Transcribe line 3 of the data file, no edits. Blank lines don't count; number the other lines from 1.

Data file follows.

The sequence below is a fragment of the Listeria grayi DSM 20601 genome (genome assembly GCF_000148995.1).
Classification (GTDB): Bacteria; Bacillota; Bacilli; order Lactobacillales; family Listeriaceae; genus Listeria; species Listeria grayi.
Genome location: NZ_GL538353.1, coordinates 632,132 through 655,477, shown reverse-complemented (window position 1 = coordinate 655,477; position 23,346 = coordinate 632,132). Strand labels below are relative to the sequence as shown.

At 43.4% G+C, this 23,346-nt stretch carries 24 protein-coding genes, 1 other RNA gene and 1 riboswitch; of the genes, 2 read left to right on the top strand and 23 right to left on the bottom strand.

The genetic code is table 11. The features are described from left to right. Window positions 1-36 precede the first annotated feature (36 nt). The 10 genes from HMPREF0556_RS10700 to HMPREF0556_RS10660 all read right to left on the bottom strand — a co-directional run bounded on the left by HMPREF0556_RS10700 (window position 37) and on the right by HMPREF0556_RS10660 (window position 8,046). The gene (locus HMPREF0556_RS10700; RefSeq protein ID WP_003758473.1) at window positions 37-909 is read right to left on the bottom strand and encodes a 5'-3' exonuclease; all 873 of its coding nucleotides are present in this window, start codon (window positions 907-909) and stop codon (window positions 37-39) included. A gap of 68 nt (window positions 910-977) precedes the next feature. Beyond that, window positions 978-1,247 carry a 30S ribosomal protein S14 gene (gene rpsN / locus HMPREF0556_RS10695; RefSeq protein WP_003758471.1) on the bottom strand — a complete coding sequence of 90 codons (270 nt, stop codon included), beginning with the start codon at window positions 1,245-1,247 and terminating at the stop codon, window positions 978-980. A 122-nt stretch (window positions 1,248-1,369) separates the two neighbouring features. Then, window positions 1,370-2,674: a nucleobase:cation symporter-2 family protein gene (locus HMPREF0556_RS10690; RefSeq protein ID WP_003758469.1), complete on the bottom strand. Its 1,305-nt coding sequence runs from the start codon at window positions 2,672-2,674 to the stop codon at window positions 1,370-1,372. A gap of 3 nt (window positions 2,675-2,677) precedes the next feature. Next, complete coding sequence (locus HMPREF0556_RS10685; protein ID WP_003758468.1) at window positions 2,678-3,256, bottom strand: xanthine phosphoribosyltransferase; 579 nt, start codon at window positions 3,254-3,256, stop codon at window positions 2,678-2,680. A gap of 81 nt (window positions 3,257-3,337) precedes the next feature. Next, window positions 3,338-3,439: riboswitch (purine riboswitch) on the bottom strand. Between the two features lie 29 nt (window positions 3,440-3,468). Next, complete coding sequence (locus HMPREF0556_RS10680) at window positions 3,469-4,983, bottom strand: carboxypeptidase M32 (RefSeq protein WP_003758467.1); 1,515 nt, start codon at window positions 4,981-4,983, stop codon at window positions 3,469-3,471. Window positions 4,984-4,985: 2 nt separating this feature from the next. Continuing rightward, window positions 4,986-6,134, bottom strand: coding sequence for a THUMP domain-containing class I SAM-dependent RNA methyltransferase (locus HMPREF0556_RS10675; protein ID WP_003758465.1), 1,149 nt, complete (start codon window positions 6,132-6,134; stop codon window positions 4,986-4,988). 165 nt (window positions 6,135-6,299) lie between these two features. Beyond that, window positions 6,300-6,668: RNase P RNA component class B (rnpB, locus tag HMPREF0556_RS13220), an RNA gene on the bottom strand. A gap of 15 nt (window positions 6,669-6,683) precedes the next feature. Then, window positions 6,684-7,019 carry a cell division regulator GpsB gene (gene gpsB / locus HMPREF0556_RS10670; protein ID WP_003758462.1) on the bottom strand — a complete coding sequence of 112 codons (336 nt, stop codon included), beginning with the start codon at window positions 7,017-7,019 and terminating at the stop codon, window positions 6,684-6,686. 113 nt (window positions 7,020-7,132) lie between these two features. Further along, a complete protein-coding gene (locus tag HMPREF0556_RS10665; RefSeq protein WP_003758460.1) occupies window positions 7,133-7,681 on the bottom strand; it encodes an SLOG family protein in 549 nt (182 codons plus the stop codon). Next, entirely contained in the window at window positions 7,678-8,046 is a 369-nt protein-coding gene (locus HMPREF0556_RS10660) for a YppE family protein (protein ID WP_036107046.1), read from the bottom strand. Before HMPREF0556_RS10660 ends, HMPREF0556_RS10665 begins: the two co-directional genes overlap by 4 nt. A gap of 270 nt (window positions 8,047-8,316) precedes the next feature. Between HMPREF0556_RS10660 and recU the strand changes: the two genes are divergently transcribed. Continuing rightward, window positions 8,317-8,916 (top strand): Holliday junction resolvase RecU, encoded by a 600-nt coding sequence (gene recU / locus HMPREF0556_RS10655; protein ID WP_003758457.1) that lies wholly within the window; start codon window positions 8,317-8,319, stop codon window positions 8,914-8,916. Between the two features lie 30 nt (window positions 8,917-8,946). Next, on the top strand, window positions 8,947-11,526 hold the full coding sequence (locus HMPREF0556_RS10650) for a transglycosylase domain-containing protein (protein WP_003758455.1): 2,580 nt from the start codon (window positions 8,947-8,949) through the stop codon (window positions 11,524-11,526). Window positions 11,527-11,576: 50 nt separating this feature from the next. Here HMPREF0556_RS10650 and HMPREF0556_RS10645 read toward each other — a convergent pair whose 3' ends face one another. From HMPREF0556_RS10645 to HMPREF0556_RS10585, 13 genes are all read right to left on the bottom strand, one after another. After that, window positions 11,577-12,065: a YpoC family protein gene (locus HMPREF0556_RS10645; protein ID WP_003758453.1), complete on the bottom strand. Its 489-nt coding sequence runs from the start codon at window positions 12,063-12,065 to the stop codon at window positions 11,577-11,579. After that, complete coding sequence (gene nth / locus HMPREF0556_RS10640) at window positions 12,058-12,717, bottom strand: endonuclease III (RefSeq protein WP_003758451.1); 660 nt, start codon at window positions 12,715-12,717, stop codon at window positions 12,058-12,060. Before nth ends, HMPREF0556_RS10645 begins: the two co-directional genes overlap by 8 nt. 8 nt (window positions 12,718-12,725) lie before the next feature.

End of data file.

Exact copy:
Genome location: NZ_GL538353.1, coordinates 632,132 through 655,477, shown reverse-complemented (window position 1 = coordinate 655,477; position 23,346 = coordinate 632,132). Strand labels below are relative to the sequence as shown.